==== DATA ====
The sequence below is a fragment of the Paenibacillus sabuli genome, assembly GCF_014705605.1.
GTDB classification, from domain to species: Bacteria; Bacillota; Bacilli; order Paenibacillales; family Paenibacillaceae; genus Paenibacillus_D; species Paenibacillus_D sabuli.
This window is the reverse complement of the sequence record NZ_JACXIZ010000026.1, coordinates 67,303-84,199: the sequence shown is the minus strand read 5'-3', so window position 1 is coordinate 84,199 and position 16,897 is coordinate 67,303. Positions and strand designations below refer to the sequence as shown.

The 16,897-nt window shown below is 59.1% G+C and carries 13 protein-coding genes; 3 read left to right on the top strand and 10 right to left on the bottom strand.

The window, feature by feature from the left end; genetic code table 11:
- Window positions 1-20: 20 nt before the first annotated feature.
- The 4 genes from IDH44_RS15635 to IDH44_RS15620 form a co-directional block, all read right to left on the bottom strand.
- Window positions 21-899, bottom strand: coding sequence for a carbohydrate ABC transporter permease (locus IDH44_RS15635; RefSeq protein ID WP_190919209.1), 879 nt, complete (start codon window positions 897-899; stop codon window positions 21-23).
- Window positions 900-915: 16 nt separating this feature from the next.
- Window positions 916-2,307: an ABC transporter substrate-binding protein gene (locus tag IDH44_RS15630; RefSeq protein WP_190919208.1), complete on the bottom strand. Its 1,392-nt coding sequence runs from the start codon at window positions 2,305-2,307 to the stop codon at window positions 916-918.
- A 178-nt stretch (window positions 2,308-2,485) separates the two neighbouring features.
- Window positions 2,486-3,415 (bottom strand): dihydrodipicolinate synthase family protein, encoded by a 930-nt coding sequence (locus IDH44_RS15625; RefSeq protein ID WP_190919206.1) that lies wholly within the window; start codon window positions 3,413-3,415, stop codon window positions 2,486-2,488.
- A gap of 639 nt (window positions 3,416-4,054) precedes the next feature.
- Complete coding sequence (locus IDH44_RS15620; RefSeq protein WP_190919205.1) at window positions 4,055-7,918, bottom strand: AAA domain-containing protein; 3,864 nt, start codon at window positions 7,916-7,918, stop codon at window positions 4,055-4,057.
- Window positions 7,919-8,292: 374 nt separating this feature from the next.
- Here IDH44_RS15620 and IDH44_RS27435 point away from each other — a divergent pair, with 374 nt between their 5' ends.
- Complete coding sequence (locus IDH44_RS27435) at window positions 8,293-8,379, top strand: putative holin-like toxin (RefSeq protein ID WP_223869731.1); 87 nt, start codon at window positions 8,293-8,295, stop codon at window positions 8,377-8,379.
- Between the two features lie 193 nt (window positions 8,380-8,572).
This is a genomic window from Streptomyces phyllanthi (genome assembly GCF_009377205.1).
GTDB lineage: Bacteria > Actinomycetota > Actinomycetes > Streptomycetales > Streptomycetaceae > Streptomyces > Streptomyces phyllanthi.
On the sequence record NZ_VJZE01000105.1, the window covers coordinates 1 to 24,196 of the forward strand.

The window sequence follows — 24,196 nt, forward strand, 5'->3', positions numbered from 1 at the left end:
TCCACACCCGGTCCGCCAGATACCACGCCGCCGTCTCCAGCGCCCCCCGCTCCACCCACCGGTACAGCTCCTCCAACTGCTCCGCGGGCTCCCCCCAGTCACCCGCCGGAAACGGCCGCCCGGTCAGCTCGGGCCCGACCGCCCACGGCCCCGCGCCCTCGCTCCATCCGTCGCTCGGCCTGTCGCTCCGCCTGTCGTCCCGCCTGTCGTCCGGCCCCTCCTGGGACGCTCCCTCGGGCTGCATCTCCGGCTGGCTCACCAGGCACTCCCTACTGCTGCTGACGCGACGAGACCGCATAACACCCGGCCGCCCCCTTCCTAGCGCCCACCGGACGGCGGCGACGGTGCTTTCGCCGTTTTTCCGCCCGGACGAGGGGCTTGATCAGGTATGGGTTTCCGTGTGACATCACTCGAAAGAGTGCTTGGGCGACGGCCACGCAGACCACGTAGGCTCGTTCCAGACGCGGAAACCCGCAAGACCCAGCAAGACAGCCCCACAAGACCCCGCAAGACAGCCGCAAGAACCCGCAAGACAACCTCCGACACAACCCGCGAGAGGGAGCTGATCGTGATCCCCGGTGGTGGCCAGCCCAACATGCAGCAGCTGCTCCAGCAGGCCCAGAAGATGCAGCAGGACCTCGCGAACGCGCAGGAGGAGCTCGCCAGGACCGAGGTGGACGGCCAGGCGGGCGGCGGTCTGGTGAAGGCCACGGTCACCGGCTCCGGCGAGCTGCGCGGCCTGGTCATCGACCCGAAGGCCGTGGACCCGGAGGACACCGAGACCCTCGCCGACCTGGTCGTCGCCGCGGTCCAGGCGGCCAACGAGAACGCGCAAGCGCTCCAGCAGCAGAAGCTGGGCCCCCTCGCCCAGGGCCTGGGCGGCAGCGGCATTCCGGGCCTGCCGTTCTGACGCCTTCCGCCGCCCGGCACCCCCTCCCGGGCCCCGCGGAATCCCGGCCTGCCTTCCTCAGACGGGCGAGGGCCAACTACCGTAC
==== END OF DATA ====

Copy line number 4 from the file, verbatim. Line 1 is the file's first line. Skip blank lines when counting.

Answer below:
The 16,897-nt window shown below is 59.1% G+C and carries 13 protein-coding genes; 3 read left to right on the top strand and 10 right to left on the bottom strand.